But that's not all; it gets worse. Justice Thomas then proceeds to explicate his confusion about inherent First Nation sovereignty. First, Thomas agrees that Congress did not delegate federal power in the Duro fix, but recognized "inherent power." Indeed, Thomas declares, "It follows from our case law that Indian tribes possess inherent sovereignty to punish anyone who violates their laws." (Italics his) Does Thomas really believe that? Not if he really believes his own definition of inherent.
Instead, Justice Thomas proceeds to eliminate not only a constitutional status for First Nations, but also any protections they enjoy under the "federal common law" (and in the process he would seem to de-constitutionalize federal common law entirely). He states clearly: "Duro, Oliphant, and Wheeler are classic federal common law decisions." Thus, "[d]espite the obvious tension, Duro and Wheeler are not necessarily inconsistent." For one thing, those cases "make clear that conflict with federal policy can operate to prohibit the exercise of this sovereignty."
So, things change: "Thus, while Duro may have been a correct federal common law holding at the time, the political branches have subsequently made clear that the tribes' exercise of criminal jurisdiction against nonmember Indians is consistent with federal policy." (emphasis mine) Never mind who sets this federal policy, (why, the "political branches" of course), let alone who interprets it (why, the Court of course). If heretofore First Nations found solace in a federal common law, especially if that federal common law had its moorings in constitutional normalcy, not anymore.
Justice Thomas's opinion can be reduced to four harbinger pronouncements:
- tribes have no constitutional status;
- their sovereignty is not guaranteed by the constitution;
- federal common law holdings are not based in the constitution; and
- federal policy trumps federal common law.
I have spent my scholarly career trying to evolve the topic of Indian law discussions into the constitutional status of First Nations, usually to much detraction. First Nations leaders, their attorneys, and scholars chant: "the US constitution recognizes three separate sovereigns." Number one, to the extent that the constitution somehow implies U.S. political of a continuing international status, I find that to be a stretch. Number two, they would chant the "three-sovereign" mantra all the while decrying any continuing constitutional framework for the domestic relationship between First Nations, States, and the Union. I find that to be irresponsible. Third, it was increasingly clear that America didn't buy either one. I find that to be at least meaningful.
Certainly, First Nations could either be international or domestic, or, I suppose, non-existent. If international, First Nations could be like Germany or Japan, or Monaco or Hong Kong, or Puerto Rico or Northern Cyprus, or even like the Sami Parliament of Lapland. If domestic, they could either be like one of the fifty States, or a political subdivision of one of those States, like a county or municipality, or they could be merely aggregations of racial or ethnic peoples. But a domestic sovereign with constitutional status, international powers, and on par with the Union? To get a barometer reading on a cross section of the Court, one need not look farther than Lara itself, where Justice Souter in dissent writes: "[N]o one could possibly deny that the tribes are subordinate to the National Government."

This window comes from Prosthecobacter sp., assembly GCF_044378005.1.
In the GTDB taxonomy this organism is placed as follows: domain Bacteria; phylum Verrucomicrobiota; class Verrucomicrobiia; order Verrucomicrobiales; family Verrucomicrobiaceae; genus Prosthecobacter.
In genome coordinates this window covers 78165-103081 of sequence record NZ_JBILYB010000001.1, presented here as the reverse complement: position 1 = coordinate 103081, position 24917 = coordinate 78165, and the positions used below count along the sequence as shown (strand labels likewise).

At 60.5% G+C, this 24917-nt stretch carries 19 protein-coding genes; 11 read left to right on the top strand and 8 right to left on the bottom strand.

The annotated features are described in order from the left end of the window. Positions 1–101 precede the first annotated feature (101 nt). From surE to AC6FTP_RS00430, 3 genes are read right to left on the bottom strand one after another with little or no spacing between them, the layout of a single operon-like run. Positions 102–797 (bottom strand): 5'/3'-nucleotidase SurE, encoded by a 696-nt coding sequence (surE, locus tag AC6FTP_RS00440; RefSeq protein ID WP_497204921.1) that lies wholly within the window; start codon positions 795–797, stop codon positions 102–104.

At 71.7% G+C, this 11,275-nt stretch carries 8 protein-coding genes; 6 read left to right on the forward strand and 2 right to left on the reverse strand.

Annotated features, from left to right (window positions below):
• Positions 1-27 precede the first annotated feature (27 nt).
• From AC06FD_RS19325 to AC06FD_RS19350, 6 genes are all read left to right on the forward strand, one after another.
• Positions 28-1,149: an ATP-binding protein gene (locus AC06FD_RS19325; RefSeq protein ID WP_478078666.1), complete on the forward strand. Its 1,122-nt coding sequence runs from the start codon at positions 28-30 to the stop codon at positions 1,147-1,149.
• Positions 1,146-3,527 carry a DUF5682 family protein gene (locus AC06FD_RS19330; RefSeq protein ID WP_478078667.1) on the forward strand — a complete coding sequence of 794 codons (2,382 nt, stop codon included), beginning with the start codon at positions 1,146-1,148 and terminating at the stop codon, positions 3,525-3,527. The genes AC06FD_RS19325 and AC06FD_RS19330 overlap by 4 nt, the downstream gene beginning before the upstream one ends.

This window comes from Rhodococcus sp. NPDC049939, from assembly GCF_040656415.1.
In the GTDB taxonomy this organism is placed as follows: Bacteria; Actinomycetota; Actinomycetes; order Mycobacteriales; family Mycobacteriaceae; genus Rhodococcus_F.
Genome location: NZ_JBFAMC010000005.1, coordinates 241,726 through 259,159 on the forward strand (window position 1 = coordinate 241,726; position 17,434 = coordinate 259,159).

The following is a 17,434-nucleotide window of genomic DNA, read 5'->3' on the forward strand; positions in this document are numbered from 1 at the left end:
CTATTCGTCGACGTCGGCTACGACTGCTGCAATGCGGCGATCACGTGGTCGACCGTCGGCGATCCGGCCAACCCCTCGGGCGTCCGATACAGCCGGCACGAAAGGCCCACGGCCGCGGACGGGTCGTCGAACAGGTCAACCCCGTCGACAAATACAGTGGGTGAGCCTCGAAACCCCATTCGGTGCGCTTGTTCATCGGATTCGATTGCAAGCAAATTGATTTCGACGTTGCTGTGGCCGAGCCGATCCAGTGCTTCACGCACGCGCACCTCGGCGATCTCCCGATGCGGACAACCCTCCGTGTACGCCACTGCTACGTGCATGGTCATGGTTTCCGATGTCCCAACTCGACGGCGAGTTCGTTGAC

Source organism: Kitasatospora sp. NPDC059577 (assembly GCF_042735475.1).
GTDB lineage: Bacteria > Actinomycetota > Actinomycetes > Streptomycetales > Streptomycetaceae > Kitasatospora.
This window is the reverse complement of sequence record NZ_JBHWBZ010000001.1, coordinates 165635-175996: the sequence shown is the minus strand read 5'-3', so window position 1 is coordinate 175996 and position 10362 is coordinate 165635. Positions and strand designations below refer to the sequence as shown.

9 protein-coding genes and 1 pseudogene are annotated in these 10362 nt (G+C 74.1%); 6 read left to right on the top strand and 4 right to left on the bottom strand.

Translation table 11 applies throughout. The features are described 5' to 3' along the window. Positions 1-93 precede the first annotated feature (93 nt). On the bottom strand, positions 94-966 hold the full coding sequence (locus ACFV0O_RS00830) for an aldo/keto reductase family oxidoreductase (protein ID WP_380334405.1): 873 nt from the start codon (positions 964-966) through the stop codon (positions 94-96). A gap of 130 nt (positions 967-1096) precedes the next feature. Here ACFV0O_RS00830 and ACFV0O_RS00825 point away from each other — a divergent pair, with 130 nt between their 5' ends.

As one alternative, I have advocated a "new federalism for First Nations" idea. I conceded that the US Constitution did indeed recognize First Nations as sovereigns. I even conceded that it recognized them originally as "separate sovereigns", on the international plane. However, I opined that treaties between the Union and the First Nations could be read to have brought First Nations within the domestic sphere. Of course, being domestic does not guarantee any measure of residual sovereignty.
I argued that not only did treaties bring First Nations within the domestic sphere, but did so with some semblance of logic and norm. I argued that while the constitution did indeed contemplate three sovereigns, it contemplated only two planes of sovereignty, and that First Nations would share a plane of sovereignty with either the Union or the several States. I further opined that First Nations, rather than equating to the United States in the world order, are similarly situated to the several States. I read "our federalism" jurisprudence with an analogical eye to First Nations, emphasizing "our other federalism," a federalist relationship of sorts between the Union and First Nations. In that way the sovereignty of the First Nations could be just as indefeasible as the sovereignty of the several States. I believed that if that proposition would carry the day, a constitutional status for First Nations would obtain.
Now Lara begins to clarify the Rehnquist Court Doctrine that First Nations have no constitutional status, so that Congress can impose and remove restrictions on inherent First Nation sovereignty without constitutional moment.
Here Justice Thomas slips into two arguments that may have ramifications far beyond his intent, first resurrecting a fundamental tenet of the delegation doctrine that heretofore has escaped usefulness by First Nations in other contexts and, second, whether Congress's declaration of the end of treaty-making is constitutional or enforceable. In agreeing that the "Duro fix" is not a delegation, Thomas writes: "Congress cannot transfer federal executive power to individuals who are beyond 'meaningful Presidential control'." However, this is precisely what Congress has done in "PL-280", transferring wholesale to States the Federal government's criminal jurisdiction over First Nation citizens in Indian Country. Pub. L. 83-280. Congress also delegated federal power to the States in the Indian Gaming Regulatory Act by allowing State governors to essentially veto trust status for land acquired by First Nations for the express purpose of gaming. Tribes will welcome the re-opening of the issue whether Congress could have delegated such power to State governors whom surely the President does not have the power "to appoint and remove." Id. at p. 3.